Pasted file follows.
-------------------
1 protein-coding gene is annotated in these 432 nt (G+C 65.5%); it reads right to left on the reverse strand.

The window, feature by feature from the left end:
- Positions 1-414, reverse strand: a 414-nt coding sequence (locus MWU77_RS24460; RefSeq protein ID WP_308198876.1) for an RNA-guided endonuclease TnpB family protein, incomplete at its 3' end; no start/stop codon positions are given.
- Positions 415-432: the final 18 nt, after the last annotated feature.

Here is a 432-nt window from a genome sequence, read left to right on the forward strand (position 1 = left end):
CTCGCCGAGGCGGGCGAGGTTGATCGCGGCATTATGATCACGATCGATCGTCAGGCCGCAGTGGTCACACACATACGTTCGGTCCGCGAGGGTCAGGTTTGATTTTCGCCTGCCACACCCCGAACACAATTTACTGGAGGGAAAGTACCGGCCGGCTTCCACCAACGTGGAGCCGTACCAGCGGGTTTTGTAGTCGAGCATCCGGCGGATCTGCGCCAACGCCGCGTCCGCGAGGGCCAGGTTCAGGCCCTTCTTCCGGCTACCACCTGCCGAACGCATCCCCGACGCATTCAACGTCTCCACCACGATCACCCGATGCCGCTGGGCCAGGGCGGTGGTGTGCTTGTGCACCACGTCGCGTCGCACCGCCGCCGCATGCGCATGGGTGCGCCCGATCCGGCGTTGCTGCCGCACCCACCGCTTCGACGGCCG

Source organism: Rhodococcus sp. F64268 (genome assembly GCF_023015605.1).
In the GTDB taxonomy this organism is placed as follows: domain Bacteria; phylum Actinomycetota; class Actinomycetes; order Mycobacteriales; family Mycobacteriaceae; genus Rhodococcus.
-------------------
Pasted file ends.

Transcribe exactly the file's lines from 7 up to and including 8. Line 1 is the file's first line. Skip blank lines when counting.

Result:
Source organism: Rhodococcus sp. F64268 (genome assembly GCF_023015605.1).
In the GTDB taxonomy this organism is placed as follows: domain Bacteria; phylum Actinomycetota; class Actinomycetes; order Mycobacteriales; family Mycobacteriaceae; genus Rhodococcus.